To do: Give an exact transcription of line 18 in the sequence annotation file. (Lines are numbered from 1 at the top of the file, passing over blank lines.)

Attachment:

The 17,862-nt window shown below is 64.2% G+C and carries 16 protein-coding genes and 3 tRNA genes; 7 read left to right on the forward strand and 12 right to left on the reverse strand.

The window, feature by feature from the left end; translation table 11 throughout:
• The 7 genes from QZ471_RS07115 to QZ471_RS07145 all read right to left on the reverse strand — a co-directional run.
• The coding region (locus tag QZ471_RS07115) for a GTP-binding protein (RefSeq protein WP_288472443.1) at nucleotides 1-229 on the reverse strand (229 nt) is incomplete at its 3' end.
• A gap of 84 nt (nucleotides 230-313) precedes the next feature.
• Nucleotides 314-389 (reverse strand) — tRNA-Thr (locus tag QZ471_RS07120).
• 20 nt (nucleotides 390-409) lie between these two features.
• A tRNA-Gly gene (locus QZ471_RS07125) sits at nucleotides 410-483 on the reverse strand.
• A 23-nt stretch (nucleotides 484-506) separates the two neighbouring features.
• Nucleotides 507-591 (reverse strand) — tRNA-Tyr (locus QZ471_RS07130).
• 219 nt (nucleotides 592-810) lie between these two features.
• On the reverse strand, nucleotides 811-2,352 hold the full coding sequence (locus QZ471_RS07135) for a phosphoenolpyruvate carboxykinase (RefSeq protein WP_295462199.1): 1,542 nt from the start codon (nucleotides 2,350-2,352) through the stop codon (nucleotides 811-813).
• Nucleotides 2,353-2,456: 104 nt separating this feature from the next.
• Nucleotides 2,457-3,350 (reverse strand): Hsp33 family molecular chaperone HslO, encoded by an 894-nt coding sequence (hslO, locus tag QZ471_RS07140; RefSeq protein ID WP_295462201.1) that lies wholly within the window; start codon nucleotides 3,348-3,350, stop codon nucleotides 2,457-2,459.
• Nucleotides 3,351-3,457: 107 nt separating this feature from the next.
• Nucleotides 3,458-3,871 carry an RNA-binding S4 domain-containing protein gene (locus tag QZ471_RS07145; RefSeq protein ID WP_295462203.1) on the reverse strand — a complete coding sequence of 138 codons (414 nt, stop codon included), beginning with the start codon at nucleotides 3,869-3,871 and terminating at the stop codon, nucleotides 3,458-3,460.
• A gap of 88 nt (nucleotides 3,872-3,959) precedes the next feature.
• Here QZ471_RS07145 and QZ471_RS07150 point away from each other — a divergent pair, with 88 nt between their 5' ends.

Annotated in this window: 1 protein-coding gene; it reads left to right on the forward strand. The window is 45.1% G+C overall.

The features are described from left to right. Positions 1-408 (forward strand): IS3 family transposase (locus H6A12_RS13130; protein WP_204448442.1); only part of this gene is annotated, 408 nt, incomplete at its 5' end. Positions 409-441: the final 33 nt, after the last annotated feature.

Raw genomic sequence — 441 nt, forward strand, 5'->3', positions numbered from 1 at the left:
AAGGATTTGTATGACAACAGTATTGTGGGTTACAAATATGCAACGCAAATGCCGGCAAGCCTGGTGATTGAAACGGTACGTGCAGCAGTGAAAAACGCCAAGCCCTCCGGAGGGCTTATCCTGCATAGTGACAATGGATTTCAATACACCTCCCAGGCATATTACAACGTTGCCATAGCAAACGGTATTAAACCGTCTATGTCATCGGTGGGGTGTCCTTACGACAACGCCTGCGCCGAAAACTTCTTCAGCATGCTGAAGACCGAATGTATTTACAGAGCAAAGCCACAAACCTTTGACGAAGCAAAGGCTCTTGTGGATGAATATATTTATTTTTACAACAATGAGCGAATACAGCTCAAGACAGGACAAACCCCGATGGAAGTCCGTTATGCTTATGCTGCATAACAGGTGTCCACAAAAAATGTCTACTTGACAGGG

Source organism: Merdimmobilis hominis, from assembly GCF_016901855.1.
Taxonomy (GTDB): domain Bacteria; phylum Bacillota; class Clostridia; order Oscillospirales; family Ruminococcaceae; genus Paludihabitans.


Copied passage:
• Here QZ471_RS07145 and QZ471_RS07150 point away from each other — a divergent pair, with 88 nt between their 5' ends.